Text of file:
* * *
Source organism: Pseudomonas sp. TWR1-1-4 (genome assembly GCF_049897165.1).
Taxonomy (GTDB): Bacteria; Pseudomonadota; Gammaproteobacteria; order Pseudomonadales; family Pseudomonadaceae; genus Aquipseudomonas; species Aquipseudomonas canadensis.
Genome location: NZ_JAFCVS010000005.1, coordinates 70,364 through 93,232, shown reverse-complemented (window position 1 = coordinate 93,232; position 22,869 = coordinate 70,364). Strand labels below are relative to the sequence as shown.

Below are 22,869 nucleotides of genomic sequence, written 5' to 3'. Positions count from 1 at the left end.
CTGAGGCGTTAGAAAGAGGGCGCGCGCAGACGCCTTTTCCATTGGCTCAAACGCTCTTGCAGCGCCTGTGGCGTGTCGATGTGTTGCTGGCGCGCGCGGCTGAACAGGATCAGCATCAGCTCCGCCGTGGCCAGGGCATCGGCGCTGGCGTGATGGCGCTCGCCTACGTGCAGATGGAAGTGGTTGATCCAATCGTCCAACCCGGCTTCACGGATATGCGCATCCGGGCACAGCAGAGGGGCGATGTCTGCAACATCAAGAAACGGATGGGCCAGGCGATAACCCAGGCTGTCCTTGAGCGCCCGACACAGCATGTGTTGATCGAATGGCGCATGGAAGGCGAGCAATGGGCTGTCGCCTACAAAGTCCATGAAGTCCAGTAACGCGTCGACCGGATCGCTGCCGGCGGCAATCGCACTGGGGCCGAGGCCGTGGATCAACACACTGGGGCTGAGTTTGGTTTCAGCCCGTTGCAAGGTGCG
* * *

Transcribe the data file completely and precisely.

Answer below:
Source organism: Pseudomonas sp. TWR1-1-4 (genome assembly GCF_049897165.1).
Taxonomy (GTDB): Bacteria; Pseudomonadota; Gammaproteobacteria; order Pseudomonadales; family Pseudomonadaceae; genus Aquipseudomonas; species Aquipseudomonas canadensis.
Genome location: NZ_JAFCVS010000005.1, coordinates 70,364 through 93,232, shown reverse-complemented (window position 1 = coordinate 93,232; position 22,869 = coordinate 70,364). Strand labels below are relative to the sequence as shown.

Below are 22,869 nucleotides of genomic sequence, written 5' to 3'. Positions count from 1 at the left end.
CTGAGGCGTTAGAAAGAGGGCGCGCGCAGACGCCTTTTCCATTGGCTCAAACGCTCTTGCAGCGCCTGTGGCGTGTCGATGTGTTGCTGGCGCGCGCGGCTGAACAGGATCAGCATCAGCTCCGCCGTGGCCAGGGCATCGGCGCTGGCGTGATGGCGCTCGCCTACGTGCAGATGGAAGTGGTTGATCCAATCGTCCAACCCGGCTTCACGGATATGCGCATCCGGGCACAGCAGAGGGGCGATGTCTGCAACATCAAGAAACGGATGGGCCAGGCGATAACCCAGGCTGTCCTTGAGCGCCCGACACAGCATGTGTTGATCGAATGGCGCATGGAAGGCGAGCAATGGGCTGTCGCCTACAAAGTCCATGAAGTCCAGTAACGCGTCGACCGGATCGCTGCCGGCGGCAATCGCACTGGGGCCGAGGCCGTGGATCAACACACTGGGGCTGAGTTTGGTTTCAGCCCGTTGCAAGGTGCG